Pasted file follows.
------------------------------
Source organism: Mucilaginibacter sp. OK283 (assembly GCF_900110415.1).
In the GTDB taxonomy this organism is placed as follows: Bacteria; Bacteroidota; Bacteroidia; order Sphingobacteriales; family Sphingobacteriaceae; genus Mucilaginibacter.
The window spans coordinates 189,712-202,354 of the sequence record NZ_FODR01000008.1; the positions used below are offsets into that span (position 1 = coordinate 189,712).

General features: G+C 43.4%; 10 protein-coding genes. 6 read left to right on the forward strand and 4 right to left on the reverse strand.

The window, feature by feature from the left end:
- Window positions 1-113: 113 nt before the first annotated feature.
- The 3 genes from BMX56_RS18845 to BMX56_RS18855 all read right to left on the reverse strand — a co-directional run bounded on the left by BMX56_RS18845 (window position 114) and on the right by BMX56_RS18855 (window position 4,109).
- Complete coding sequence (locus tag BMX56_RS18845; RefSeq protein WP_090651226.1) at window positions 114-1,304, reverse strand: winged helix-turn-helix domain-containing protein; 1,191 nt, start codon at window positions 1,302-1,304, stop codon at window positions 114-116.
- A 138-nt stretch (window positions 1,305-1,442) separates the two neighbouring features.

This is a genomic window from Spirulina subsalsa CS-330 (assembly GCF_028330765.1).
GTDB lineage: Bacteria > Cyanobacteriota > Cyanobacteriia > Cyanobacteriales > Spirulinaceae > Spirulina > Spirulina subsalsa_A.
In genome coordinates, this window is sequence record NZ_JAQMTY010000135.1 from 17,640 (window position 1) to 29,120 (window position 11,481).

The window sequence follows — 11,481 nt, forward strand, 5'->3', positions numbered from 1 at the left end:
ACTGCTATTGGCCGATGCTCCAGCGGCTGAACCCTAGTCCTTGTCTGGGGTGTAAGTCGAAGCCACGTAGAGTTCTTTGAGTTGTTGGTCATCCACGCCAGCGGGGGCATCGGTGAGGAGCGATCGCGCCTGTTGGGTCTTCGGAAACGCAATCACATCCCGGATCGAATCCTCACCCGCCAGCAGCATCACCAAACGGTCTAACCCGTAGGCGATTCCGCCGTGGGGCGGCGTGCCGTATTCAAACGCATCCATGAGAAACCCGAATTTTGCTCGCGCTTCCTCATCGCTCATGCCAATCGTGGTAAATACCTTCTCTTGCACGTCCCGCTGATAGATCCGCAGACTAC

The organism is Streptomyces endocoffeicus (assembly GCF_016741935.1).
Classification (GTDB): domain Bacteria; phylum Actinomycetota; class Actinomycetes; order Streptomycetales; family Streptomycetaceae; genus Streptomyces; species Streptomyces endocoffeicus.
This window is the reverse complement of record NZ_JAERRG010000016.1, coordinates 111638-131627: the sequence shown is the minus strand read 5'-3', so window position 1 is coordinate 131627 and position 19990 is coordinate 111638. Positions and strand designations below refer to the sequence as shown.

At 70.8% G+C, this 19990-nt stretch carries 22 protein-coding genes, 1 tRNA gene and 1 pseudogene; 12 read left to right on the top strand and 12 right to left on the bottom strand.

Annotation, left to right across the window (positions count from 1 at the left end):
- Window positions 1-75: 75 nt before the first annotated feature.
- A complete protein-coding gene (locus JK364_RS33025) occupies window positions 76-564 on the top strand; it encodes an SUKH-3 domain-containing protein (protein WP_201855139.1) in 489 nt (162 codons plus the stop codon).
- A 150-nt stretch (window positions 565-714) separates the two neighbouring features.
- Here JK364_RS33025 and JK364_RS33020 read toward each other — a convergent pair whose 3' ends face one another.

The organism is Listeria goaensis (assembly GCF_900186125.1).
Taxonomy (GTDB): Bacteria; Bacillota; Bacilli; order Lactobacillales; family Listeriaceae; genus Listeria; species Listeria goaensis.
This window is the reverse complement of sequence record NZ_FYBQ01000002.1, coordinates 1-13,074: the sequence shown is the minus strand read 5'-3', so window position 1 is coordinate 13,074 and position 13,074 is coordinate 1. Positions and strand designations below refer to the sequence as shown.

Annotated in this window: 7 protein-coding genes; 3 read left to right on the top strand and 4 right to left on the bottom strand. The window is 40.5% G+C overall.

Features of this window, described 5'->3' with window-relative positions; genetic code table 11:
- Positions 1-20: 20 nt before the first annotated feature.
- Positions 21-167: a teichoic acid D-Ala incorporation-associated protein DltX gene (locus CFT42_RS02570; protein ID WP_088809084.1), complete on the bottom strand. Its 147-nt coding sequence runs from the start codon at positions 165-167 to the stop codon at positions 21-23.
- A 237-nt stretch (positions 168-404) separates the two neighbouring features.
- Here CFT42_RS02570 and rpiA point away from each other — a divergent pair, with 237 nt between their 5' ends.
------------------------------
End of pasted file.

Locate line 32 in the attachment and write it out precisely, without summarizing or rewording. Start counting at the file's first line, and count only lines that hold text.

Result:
- Here CFT42_RS02570 and rpiA point away from each other — a divergent pair, with 237 nt between their 5' ends.